The Dean of the University of Cape Coast School of Business, Professor John Gatsi, has said opaqueness and incomplete disclosures about debt cannot foster debt restructuring exercise.
He said the citizens and stakeholders would want to know the true debt position of the country.
In a paper on the country’s debt situation titled “Debt restructuring in an environment of interest rate uncertainty: Ghana in IMF decision room,” Prof.Gatsi said “While compiling and categorising the country’s debts, our leaders should be hearing the still voices of the youth, aged, industrialists, farmers, teachers, etcetera.”
According to him, Ghana has a lot to do to gain some market trust for debt restructuring which was part of the IMF pointers saying that “Now Ghana is indeed in the decision room of IMF. If you like say all the negative things about engaging the IMF.”
Ghana as a debt distress country waiting for redemption programme from the IMF Prof Gatsisaid,had to correctly identify all the portfolio of debts backed by appropriate instruments or debt contracts.
“All debt-like commitments, commitments through State-Owned Enterprises, commitments incidental to financial institutions via discounting contractors certificates and all debts known and discovered are to be analysed to take decision relating to debt restructuring,” he stressed.
The interest rate environment and debt categories such as commercial and concessionary debts were key factors into debt restructuring, adding that “The value of the debts to the country is very important to tilt investor decision in our favor. Without the IMF, vulture funds may invade our debt restructuring map.”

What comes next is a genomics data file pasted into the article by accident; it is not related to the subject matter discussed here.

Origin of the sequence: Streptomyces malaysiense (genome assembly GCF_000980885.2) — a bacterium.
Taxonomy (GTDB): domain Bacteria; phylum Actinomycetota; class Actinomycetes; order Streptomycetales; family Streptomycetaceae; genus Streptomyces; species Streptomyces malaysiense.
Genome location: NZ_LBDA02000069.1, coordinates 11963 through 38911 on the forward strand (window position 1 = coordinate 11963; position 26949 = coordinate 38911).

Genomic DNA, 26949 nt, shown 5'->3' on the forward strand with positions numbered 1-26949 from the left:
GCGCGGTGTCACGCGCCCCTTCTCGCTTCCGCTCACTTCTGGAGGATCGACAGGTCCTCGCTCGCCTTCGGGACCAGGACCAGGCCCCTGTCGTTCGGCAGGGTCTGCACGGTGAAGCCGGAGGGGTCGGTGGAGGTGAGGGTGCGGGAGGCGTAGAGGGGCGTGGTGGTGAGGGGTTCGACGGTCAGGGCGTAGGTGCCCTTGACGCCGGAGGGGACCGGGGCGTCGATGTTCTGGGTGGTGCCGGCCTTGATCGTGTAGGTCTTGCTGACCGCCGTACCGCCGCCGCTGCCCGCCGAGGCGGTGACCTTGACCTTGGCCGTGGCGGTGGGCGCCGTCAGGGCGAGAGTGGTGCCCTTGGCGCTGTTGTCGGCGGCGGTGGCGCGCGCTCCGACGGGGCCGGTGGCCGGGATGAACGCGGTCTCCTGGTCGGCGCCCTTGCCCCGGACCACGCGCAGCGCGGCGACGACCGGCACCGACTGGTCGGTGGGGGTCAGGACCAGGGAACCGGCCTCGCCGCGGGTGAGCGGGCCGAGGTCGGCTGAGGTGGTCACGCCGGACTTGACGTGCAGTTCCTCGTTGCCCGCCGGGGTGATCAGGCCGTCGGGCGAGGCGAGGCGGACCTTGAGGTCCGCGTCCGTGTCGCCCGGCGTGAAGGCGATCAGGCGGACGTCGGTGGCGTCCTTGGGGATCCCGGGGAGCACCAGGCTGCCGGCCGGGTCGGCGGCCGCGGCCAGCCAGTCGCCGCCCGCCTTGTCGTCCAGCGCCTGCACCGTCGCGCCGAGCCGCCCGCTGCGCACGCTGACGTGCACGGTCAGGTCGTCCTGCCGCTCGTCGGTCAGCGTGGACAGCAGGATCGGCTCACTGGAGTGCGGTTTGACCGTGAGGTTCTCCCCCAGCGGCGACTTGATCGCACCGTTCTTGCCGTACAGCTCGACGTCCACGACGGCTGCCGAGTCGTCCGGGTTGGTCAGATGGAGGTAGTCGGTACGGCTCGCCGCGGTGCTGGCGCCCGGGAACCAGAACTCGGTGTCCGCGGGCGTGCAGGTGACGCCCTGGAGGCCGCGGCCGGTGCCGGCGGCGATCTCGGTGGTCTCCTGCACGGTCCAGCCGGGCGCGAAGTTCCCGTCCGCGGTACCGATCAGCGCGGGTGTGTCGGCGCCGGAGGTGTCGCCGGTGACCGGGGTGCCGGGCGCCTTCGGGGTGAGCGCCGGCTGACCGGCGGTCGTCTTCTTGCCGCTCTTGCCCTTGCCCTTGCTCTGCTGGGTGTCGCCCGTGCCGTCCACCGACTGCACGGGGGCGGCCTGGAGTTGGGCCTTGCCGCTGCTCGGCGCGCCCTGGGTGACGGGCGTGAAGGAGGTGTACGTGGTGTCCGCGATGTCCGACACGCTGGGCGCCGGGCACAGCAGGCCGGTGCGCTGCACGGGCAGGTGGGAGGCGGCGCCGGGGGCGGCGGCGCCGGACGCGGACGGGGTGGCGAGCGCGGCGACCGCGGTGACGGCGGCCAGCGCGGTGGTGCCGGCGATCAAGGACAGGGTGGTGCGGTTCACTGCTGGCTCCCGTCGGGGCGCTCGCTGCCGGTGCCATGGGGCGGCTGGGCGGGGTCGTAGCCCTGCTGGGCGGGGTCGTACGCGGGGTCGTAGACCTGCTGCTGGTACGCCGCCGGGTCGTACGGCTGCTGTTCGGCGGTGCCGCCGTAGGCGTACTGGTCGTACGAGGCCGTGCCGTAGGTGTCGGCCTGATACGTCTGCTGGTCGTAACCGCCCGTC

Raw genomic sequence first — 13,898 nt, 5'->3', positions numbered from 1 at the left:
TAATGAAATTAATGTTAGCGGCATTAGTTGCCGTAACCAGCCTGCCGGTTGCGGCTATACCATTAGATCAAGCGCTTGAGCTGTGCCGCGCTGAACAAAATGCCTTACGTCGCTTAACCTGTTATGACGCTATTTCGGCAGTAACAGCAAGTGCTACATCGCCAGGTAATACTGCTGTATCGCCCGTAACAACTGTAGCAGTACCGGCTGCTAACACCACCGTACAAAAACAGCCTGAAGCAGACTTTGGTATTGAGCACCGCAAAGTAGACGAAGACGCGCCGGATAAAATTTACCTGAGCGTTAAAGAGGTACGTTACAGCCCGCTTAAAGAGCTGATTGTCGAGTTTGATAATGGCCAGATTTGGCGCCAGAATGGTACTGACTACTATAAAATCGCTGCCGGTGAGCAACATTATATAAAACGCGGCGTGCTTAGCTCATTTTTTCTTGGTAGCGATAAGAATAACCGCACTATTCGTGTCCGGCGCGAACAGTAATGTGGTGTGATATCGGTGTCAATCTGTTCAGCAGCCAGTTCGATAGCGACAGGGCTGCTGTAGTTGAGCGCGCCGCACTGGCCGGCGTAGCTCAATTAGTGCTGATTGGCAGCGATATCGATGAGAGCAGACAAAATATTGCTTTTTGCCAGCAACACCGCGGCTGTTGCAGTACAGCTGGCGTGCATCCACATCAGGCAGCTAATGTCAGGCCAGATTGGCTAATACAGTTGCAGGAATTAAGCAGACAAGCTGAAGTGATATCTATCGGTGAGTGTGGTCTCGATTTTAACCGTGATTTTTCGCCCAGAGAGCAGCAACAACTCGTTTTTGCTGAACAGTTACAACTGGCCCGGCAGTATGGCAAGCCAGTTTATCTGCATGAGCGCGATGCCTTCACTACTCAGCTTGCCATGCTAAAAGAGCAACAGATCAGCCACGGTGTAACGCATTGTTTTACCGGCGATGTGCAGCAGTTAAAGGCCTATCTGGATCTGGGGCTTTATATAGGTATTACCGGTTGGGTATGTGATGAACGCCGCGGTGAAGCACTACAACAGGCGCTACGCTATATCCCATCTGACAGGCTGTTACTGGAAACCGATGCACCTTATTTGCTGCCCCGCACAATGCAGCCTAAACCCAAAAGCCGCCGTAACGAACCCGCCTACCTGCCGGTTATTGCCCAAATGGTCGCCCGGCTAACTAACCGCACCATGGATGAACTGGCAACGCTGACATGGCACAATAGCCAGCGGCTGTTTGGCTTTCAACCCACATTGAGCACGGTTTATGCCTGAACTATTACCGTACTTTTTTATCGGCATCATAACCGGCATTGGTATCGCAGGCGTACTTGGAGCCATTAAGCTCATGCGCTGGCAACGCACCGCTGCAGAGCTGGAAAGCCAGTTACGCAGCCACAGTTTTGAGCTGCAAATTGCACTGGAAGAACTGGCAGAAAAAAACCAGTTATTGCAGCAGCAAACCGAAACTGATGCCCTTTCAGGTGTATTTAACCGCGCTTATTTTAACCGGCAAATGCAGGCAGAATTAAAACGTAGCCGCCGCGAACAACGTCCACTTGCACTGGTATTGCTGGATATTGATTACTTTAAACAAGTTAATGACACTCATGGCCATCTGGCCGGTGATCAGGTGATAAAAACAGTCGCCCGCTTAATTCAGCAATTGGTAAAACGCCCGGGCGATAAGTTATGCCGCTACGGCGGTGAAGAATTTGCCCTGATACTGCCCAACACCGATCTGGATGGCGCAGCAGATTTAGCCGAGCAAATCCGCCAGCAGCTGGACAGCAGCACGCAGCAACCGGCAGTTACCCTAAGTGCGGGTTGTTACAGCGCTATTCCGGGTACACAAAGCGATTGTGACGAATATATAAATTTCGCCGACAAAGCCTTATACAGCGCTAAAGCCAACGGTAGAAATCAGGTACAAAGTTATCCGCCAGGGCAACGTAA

It would be recalled that an International Monetary Fund (IMF) staff team led by Carlo Sdralevich visited Accra from July 6-13, 2022, to assess the current economic situation and discuss the broad lines of the government’s Enhanced Domestic Programme that could be supported by an IMF lending arrangement.
The IMF team met with Vice President Bawumia, Finance Minister Ofori-Atta, and Governor Addison of the Bank of Ghana. The team also met with the Parliament’s Finance Committee, civil society organisations, and development partners, including UNICEF and the World Bank to engage on social spending.
The team in a statement said “Ghana is facing a challenging economic and social situation amid an increasingly difficult global environment. The fiscal and debt situation has severely worsened following the COVID-19 pandemic. At the same time, investors’ concerns have triggered credit rating downgrades, capital outflows, loss of external market access, and rising domestic borrowing costs.”
“In addition, the global economic shock caused by the war in Ukraine is hitting Ghana at a time when the country is still recovering from the COVID-19 pandemic shock and with limited room for maneuver. These adverse developments have contributed to slowing economic growth, accumulation of unpaid bills, a large exchange rate depreciation, and a surge in inflation,” the statement said.
“The IMF team held initial discussions on a comprehensive reform package to restore macroeconomic stability and anchor debt sustainability. The team made progress in assessing the economic situation and identifying policy priorities in the near term,” the statement said,
It said “The discussions focused on improving fiscal balances in a sustainable way while protecting the vulnerable and poor; ensuring credibility of the monetary policy and exchange rate regimes; preserving financial sector stability; and designing reforms to enhance growth, create jobs, and strengthen governance.”
BY KINGSLEY ASARE